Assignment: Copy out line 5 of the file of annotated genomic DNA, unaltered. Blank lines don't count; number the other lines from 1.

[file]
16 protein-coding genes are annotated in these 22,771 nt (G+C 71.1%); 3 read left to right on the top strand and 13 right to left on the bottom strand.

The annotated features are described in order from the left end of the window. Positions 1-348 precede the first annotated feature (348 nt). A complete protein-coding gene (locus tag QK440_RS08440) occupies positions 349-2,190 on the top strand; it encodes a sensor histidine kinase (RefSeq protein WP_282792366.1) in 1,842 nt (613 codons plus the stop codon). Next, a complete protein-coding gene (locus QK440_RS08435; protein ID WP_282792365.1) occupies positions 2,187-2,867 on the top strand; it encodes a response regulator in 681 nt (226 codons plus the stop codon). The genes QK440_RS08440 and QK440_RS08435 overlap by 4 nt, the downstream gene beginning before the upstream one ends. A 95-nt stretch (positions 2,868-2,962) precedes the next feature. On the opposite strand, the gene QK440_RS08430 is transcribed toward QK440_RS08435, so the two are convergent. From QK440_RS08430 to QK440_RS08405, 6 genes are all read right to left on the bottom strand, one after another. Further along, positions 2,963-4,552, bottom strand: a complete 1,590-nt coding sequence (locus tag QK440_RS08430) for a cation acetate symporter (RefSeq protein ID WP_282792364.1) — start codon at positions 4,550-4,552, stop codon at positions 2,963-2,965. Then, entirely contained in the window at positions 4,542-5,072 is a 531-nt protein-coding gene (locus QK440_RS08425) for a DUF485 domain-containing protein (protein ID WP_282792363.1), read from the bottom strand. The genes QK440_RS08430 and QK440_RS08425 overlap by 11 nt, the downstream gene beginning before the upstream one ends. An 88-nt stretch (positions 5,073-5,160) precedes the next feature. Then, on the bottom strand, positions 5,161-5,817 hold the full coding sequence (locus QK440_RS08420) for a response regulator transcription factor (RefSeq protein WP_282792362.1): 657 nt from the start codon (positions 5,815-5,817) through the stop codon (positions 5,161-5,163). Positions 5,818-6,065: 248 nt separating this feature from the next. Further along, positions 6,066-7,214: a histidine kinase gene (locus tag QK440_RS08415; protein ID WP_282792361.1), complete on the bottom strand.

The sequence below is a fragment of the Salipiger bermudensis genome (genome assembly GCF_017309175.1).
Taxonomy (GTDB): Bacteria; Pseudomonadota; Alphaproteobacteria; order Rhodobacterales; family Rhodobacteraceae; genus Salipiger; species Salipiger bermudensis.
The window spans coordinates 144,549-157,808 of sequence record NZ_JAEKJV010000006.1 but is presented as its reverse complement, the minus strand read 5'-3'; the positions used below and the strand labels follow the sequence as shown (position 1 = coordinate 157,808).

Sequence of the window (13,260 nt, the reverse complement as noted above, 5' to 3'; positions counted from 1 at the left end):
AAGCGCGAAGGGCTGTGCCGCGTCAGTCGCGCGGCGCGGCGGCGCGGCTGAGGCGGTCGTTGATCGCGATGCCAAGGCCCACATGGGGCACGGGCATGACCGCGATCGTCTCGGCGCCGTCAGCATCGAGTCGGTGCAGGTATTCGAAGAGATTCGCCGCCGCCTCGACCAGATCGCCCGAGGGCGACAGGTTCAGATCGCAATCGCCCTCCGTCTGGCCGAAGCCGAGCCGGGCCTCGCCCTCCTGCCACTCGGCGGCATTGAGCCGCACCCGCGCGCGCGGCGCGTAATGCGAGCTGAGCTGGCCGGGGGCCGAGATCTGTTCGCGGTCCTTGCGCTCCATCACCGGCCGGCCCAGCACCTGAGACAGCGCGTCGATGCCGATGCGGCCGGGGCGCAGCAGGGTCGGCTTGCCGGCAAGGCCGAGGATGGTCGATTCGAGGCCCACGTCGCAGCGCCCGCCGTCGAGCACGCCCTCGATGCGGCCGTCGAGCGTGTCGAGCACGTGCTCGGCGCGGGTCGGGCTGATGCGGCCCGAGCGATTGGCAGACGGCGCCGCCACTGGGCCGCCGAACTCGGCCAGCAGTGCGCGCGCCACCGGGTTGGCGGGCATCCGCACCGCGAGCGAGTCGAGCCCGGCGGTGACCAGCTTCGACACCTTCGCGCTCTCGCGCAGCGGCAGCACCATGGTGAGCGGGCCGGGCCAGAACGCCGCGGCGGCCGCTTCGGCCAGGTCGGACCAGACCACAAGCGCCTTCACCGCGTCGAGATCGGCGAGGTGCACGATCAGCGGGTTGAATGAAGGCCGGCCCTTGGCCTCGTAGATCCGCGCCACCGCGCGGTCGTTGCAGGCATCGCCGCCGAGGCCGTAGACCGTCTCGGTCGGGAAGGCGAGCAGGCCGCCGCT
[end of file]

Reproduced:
The window spans coordinates 144,549-157,808 of sequence record NZ_JAEKJV010000006.1 but is presented as its reverse complement, the minus strand read 5'-3'; the positions used below and the strand labels follow the sequence as shown (position 1 = coordinate 157,808).